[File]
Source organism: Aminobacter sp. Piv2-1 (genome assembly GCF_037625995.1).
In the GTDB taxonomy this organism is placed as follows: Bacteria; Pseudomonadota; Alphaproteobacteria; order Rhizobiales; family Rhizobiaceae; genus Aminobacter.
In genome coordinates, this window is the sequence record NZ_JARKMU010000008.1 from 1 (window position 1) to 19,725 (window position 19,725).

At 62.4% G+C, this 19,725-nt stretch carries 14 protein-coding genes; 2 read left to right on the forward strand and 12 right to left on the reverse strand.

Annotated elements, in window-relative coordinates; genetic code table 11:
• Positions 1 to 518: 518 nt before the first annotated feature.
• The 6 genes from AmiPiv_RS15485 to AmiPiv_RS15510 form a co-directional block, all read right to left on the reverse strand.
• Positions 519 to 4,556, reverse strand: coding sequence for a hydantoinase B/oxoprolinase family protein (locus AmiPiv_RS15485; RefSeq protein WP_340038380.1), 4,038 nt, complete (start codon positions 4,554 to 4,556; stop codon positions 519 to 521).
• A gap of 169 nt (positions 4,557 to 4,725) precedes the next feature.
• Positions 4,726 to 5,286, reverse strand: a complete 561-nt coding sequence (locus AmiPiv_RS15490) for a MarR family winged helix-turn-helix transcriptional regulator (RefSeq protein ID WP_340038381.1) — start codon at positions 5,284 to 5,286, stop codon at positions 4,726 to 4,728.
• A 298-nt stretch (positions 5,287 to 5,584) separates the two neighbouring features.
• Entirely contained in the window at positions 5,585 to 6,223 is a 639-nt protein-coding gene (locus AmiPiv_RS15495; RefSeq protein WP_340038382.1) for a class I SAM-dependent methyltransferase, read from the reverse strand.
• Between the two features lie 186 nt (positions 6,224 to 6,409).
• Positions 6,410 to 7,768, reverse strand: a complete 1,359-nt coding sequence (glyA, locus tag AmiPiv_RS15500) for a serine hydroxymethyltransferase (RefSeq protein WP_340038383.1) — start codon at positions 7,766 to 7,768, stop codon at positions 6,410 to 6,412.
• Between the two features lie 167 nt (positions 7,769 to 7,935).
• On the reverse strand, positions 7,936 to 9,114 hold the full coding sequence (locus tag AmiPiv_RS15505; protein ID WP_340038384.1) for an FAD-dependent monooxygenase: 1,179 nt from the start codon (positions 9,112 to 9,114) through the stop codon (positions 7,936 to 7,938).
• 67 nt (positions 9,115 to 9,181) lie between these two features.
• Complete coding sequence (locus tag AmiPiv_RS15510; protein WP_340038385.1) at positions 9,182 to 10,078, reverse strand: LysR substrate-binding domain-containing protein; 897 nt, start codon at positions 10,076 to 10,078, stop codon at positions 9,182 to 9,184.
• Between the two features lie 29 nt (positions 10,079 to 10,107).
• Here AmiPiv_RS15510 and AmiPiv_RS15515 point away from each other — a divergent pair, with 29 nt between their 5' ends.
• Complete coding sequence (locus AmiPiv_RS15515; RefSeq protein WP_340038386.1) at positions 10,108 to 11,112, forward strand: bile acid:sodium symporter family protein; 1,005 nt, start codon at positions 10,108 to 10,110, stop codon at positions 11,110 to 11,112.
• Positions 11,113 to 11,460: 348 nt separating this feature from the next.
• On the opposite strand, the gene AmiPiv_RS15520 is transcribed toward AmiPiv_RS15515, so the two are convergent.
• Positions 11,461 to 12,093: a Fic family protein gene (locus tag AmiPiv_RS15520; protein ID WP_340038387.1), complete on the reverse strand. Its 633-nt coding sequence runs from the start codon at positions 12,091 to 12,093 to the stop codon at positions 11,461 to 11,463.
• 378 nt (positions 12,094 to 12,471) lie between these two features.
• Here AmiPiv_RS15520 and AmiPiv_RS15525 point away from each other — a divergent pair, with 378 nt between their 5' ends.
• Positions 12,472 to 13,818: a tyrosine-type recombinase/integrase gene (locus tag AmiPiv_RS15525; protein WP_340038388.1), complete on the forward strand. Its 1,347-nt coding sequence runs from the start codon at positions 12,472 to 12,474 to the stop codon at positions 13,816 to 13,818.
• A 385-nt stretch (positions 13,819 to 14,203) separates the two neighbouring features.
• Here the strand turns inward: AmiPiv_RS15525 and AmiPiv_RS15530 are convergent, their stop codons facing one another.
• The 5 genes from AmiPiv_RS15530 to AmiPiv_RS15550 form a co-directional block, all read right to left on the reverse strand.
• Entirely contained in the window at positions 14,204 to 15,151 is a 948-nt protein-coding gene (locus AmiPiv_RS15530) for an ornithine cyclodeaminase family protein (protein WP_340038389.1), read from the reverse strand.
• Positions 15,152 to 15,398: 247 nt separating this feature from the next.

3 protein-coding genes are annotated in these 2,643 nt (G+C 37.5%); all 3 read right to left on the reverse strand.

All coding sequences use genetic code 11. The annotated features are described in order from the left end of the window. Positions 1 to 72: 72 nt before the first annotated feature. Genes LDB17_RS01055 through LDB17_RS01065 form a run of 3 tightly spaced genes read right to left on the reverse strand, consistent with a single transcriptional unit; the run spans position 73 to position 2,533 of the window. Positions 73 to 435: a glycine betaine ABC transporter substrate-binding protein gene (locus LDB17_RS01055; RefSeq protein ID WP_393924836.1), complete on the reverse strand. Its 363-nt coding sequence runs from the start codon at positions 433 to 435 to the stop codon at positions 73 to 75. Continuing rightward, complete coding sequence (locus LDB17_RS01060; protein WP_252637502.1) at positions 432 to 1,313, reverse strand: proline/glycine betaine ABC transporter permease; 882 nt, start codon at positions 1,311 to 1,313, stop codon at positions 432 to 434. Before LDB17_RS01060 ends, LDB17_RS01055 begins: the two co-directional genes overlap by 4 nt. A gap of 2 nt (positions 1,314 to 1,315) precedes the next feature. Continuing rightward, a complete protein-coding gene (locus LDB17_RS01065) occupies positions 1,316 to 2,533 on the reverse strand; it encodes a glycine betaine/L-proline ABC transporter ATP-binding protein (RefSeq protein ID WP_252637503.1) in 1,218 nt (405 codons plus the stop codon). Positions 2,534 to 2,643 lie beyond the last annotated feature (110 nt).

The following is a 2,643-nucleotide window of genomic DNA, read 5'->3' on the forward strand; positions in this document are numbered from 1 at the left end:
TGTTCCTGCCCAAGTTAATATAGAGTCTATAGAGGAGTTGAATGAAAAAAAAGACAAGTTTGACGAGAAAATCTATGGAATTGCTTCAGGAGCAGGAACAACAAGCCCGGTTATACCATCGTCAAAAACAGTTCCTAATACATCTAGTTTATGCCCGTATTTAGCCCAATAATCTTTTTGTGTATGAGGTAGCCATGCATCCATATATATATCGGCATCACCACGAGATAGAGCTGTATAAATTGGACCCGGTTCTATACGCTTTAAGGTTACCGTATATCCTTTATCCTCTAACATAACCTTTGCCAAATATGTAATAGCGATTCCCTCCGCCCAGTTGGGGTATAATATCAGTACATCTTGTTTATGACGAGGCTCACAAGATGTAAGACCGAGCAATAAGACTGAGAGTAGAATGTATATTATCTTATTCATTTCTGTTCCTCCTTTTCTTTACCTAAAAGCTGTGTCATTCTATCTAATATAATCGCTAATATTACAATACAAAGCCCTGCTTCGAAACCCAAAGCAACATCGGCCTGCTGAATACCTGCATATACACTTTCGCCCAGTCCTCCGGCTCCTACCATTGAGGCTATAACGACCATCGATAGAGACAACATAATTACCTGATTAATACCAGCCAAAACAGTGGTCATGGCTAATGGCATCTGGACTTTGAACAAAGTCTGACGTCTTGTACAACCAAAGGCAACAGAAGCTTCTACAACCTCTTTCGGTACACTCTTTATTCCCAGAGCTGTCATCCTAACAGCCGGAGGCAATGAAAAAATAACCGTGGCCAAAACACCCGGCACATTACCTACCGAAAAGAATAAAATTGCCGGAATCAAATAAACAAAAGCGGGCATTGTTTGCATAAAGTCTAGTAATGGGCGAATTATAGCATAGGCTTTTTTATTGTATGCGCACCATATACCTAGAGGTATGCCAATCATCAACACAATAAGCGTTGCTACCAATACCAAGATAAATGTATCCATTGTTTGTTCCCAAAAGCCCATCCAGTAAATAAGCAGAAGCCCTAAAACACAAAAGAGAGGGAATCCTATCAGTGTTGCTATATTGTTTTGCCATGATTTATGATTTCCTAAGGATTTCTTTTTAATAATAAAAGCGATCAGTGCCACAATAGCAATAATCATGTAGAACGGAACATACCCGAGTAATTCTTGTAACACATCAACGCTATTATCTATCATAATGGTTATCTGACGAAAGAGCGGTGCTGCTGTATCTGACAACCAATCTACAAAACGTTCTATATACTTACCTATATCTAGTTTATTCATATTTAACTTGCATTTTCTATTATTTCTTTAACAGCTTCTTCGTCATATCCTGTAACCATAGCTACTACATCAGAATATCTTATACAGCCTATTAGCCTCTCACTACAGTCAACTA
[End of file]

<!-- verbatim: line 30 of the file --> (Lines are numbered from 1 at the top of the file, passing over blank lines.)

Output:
• The 5 genes from AmiPiv_RS15530 to AmiPiv_RS15550 form a co-directional block, all read right to left on the reverse strand.